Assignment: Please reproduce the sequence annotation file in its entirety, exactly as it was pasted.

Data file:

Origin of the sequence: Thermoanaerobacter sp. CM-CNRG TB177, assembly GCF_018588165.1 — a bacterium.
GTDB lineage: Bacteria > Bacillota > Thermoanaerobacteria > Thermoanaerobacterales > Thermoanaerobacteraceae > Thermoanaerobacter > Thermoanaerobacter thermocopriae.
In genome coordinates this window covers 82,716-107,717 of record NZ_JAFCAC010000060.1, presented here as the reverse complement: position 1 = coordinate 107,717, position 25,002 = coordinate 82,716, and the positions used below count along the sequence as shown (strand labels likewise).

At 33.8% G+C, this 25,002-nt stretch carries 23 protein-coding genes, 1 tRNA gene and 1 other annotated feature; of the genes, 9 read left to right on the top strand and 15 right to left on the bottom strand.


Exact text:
Origin of the sequence: Thermoanaerobacter sp. CM-CNRG TB177, assembly GCF_018588165.1 — a bacterium.
GTDB lineage: Bacteria > Bacillota > Thermoanaerobacteria > Thermoanaerobacterales > Thermoanaerobacteraceae > Thermoanaerobacter > Thermoanaerobacter thermocopriae.
In genome coordinates this window covers 82,716-107,717 of record NZ_JAFCAC010000060.1, presented here as the reverse complement: position 1 = coordinate 107,717, position 25,002 = coordinate 82,716, and the positions used below count along the sequence as shown (strand labels likewise).

At 33.8% G+C, this 25,002-nt stretch carries 23 protein-coding genes, 1 tRNA gene and 1 other annotated feature; of the genes, 9 read left to right on the top strand and 15 right to left on the bottom strand.